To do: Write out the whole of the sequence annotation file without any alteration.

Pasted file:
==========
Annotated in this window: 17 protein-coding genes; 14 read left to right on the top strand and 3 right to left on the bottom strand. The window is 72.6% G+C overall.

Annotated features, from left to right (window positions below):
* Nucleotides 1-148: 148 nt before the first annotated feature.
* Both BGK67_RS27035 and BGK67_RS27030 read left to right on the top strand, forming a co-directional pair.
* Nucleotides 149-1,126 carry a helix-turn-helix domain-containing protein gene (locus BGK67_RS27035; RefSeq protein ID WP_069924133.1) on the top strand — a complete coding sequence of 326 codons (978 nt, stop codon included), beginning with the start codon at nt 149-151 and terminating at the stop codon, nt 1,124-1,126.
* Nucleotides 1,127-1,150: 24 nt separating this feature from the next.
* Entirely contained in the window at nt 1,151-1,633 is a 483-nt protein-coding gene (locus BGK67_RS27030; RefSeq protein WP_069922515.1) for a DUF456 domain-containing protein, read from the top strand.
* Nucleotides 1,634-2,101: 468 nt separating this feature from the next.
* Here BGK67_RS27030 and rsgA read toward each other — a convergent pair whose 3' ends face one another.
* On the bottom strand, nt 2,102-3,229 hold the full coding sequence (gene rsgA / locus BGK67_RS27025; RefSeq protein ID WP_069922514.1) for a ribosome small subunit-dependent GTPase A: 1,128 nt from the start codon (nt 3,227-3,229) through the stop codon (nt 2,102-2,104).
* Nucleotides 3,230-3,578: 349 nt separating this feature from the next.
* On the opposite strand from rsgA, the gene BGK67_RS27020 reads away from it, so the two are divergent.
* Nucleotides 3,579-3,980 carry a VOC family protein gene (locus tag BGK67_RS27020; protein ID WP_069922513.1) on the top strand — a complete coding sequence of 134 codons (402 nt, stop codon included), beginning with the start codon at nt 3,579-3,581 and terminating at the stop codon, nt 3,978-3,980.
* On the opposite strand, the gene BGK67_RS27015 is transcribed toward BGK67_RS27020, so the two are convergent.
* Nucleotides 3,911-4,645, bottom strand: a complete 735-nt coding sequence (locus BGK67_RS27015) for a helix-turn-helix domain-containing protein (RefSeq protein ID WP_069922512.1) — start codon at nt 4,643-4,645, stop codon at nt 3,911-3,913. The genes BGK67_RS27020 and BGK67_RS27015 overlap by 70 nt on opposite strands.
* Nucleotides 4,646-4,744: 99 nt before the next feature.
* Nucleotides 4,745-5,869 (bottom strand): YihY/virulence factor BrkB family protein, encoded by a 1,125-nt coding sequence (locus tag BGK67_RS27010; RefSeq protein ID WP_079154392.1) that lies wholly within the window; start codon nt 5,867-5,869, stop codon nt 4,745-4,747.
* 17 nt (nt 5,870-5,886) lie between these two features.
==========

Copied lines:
Annotated in this window: 17 protein-coding genes; 14 read left to right on the top strand and 3 right to left on the bottom strand. The window is 72.6% G+C overall.

Annotated features, from left to right (window positions below):
* Nucleotides 1-148: 148 nt before the first annotated feature.
* Both BGK67_RS27035 and BGK67_RS27030 read left to right on the top strand, forming a co-directional pair.
* Nucleotides 149-1,126 carry a helix-turn-helix domain-containing protein gene (locus BGK67_RS27035; RefSeq protein ID WP_069924133.1) on the top strand — a complete coding sequence of 326 codons (978 nt, stop codon included), beginning with the start codon at nt 149-151 and terminating at the stop codon, nt 1,124-1,126.
* Nucleotides 1,127-1,150: 24 nt separating this feature from the next.
* Entirely contained in the window at nt 1,151-1,633 is a 483-nt protein-coding gene (locus BGK67_RS27030; RefSeq protein WP_069922515.1) for a DUF456 domain-containing protein, read from the top strand.
* Nucleotides 1,634-2,101: 468 nt separating this feature from the next.
* Here BGK67_RS27030 and rsgA read toward each other — a convergent pair whose 3' ends face one another.
* On the bottom strand, nt 2,102-3,229 hold the full coding sequence (gene rsgA / locus BGK67_RS27025; RefSeq protein ID WP_069922514.1) for a ribosome small subunit-dependent GTPase A: 1,128 nt from the start codon (nt 3,227-3,229) through the stop codon (nt 2,102-2,104).
* Nucleotides 3,230-3,578: 349 nt separating this feature from the next.
* On the opposite strand from rsgA, the gene BGK67_RS27020 reads away from it, so the two are divergent.
* Nucleotides 3,579-3,980 carry a VOC family protein gene (locus tag BGK67_RS27020; protein ID WP_069922513.1) on the top strand — a complete coding sequence of 134 codons (402 nt, stop codon included), beginning with the start codon at nt 3,579-3,581 and terminating at the stop codon, nt 3,978-3,980.
* On the opposite strand, the gene BGK67_RS27015 is transcribed toward BGK67_RS27020, so the two are convergent.
* Nucleotides 3,911-4,645, bottom strand: a complete 735-nt coding sequence (locus BGK67_RS27015) for a helix-turn-helix domain-containing protein (RefSeq protein ID WP_069922512.1) — start codon at nt 4,643-4,645, stop codon at nt 3,911-3,913. The genes BGK67_RS27020 and BGK67_RS27015 overlap by 70 nt on opposite strands.
* Nucleotides 4,646-4,744: 99 nt before the next feature.
* Nucleotides 4,745-5,869 (bottom strand): YihY/virulence factor BrkB family protein, encoded by a 1,125-nt coding sequence (locus tag BGK67_RS27010; RefSeq protein ID WP_079154392.1) that lies wholly within the window; start codon nt 5,867-5,869, stop codon nt 4,745-4,747.
* 17 nt (nt 5,870-5,886) lie between these two features.